Learning Never Stops

We don’t have back to school in our house. We have an empty nest. But with so much of our lives lived online these days, it’s almost impossible to not be affected by your friends or family getting the kids ready for another year. Personally I love September.Young Girl Does Her Math Homework

It’s a time for review, a reminder if you will, about tasks that need to be completed before years end. The weather is cooling a bit, so it’s time to dig out all the wonderful recipes you don’t make in the summer because they require using the oven. It’s the holiday train at station 3 ¾ picking up steam headed straight into, dare I say it? I can’t bear it. Let’s just say some sort of holiday or reason to shop for something from here on out.

It’s also a time I use to assess my writing, what I’ve accomplished through the year, and what I still want to learn.  Yes, learn. Advertisements are starting to show up for next spring’s writer’s conferences, along with requests for leading workshops, and teaching online classes. I don’t know many writers who aren’t either attending some sort of class about something do to with writing, or teaching the same.

But I don’t always take classes about writing. Let’s not forget all the jokes people make about romance writers and research. Certainly some of them are true. I’m just not at liberty to say which parts. In order to suspend disbelief for the reader we need to understand the settings we’ve placed our stories in, as well as the jobs our characters have, and many other things. In short we need to give our readers something to identify with. It’s true that we’re not born knowing everything. If only that were the case!!

If I weren’t a writer I’d probably be a professional student. I love learning new things. I’ve taken classes on weaponry, witchcraft, serial killers, army infantry, knitting, calligraphy, and many other things. As writers we are always working to perfect our craft. And that’s at best an elusive goal. But the journey is one I wouldn’t trade for anything.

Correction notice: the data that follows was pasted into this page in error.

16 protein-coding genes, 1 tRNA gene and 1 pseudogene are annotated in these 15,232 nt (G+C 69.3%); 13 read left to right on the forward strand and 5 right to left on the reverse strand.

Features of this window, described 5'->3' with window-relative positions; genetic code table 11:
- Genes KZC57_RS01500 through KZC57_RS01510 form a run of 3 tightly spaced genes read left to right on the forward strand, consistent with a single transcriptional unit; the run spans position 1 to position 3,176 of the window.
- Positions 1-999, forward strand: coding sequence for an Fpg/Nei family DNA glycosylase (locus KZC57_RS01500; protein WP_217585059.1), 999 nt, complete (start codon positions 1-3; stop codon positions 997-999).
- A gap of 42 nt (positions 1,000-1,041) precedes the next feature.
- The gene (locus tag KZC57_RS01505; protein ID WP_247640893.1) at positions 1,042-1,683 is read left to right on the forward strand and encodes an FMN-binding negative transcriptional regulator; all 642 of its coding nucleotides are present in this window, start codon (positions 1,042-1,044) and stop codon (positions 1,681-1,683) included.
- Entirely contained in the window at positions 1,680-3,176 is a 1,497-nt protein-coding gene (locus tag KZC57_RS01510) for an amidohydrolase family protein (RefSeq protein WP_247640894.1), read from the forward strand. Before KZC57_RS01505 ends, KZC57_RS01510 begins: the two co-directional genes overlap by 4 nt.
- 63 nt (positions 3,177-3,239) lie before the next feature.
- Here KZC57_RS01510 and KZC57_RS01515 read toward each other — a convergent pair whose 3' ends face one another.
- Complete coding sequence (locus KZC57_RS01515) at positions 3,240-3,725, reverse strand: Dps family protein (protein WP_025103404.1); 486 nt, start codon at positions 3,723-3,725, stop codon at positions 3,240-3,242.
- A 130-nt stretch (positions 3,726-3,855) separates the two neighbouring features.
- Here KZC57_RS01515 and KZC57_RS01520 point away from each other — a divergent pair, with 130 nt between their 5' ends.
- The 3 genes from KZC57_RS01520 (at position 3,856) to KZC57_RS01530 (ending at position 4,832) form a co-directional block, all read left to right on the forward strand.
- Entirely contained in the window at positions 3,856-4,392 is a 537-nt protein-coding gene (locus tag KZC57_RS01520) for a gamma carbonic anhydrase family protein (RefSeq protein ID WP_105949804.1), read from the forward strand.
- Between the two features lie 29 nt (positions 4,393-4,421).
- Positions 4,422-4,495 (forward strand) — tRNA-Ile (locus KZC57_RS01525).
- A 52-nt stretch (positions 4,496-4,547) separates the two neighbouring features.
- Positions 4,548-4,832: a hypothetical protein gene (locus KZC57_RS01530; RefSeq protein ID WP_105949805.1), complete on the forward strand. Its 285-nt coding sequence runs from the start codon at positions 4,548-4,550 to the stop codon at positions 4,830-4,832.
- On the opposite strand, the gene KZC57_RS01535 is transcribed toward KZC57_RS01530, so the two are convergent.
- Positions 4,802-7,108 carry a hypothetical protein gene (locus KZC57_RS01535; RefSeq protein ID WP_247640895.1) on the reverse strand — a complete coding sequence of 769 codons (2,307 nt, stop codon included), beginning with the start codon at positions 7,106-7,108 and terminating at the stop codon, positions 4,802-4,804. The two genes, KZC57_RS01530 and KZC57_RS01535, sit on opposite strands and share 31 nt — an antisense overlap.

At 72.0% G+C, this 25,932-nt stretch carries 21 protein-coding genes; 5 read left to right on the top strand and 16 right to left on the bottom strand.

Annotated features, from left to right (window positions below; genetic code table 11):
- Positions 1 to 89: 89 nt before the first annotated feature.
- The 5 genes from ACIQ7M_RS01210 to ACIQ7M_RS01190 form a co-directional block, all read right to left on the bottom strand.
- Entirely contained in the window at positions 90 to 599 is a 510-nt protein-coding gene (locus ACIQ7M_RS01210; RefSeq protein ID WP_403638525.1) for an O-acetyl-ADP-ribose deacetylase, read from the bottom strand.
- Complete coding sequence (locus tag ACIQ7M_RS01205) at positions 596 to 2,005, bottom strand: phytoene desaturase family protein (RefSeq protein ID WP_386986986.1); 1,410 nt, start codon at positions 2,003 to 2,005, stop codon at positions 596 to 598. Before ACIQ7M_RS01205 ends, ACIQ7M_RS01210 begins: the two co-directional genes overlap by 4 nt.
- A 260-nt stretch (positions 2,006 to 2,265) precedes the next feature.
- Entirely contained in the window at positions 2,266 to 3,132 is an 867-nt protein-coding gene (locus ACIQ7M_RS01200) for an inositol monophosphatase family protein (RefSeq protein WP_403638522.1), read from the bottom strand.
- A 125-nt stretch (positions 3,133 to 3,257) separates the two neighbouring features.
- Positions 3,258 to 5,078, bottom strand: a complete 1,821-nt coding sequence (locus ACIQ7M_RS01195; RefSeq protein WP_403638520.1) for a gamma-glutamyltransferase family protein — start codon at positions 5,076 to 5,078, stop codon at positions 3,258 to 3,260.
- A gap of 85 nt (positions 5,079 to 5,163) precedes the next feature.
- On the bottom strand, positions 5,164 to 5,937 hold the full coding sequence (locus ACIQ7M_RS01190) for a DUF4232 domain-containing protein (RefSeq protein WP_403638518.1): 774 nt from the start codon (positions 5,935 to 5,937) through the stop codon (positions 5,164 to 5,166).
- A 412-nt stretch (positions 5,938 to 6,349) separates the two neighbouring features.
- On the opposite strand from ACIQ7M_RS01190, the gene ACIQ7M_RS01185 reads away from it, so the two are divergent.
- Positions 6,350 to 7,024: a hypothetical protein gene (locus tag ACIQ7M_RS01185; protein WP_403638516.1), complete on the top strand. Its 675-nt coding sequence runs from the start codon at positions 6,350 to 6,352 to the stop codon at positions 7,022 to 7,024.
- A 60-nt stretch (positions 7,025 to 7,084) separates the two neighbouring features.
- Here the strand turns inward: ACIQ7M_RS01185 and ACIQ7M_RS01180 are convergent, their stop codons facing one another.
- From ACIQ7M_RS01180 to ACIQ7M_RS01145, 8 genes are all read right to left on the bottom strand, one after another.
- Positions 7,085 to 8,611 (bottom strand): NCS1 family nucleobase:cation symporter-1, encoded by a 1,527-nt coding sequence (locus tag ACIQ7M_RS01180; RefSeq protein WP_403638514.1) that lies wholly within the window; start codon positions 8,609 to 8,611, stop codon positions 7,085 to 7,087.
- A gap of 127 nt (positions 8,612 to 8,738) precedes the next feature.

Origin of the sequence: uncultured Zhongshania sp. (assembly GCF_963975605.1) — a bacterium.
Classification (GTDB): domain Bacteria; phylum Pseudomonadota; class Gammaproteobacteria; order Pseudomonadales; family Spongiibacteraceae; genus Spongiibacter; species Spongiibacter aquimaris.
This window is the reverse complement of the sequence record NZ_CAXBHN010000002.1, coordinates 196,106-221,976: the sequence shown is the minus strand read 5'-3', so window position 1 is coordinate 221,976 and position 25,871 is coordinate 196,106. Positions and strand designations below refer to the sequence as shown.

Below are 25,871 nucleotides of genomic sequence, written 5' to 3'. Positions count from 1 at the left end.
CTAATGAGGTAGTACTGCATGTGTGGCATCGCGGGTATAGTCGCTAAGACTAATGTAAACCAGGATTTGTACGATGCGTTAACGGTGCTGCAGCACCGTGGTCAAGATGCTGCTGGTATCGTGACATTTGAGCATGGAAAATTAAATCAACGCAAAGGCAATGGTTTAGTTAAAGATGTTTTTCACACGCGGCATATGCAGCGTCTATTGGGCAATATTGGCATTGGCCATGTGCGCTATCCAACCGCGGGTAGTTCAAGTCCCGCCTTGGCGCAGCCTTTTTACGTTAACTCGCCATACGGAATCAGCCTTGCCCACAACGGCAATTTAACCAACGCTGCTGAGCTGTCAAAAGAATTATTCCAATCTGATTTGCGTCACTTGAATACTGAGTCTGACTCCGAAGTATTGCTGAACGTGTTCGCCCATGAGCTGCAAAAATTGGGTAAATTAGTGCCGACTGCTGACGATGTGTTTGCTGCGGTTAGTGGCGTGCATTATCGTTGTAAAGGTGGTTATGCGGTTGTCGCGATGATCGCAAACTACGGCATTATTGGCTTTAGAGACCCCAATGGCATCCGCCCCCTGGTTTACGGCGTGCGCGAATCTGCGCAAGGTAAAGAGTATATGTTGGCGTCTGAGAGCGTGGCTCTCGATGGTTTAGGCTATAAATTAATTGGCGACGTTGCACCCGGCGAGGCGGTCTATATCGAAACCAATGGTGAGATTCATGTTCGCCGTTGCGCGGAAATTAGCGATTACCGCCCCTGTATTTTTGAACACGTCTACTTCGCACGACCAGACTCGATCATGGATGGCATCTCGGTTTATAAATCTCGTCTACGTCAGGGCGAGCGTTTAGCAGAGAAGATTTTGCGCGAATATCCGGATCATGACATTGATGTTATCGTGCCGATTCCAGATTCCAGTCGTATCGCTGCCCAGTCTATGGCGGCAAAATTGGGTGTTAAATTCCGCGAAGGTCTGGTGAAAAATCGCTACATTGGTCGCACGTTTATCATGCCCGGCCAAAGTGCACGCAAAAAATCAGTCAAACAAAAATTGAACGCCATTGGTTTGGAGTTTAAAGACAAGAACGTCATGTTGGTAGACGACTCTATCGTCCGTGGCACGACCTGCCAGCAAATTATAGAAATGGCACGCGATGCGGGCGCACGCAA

I think my favorite class was the one I took at a community college to learn calligraphy. I didn’t realize just how much there is to the alphabet.

Is there a class you’ve taken that you absolutely loved?

 

About Sutton Fox

Sutton Fox has been published by Lyrical Press, Gypsy Shadow Publishing and wrote a bi-monthly column for an auto racing magazine for several years. She traded life in Bluegrass Country for life in the Windy City in a home she shares with The Man, a lonely cat, and her beloved dog, Lucy. When she’s not working the edj, you can find her writing or spending time with her extended family.

A Lovely Wedding, A Beautiful You

One of the many hats I wore before becoming a mostly full time writer was that of a licensed esthetician. I managed a full service salon and spa for about ten years. It was one of the most fun jobs I’ve had. As you can see from my hair, it still hasn’t worn off.

Wedding parties were always a challenge. Managing to do hair, make-up and nails for a group of anywhere from three to ten girls, along with the mother of the bride, and sometimes the MIL to be, in a short amount of time left one feeling frazzled. In a good way.

So I thought I’d give you some tips on how to manage those pesky details that may not be mentioned in the How to Look Your Best on the Special Day wedding guide.

—Do get the groom and groomsmen haircuts the week before the wedding. Not the week of.

For the bride:

The best thing you can do is to think about the look YOU want. Spend some time looking at brides online, in magazines, etc. Pick a few looks for hair, make-up and nails. Bring pictures to the salon with you for discussion.

If you are getting hair, make-up and nails done professionally choose a group of stylists that you trust or find a group that’s highly recommended.

Hair: If you want to change your haircut or color start six months before the wedding. You need time to make sure you’re happy with your new look and also to make corrections if you’re not.

Do schedule a trial run about four to six weeks before the wedding. Make sure when you set your appointment you tell them you want a wedding up-do. These things take extra time. Be fair to yourself and give your stylist time to give you what you want. If you will be wearing a veil or putting flowers or something in your hair, bring it with you this time so you can be sure everything works with your hair.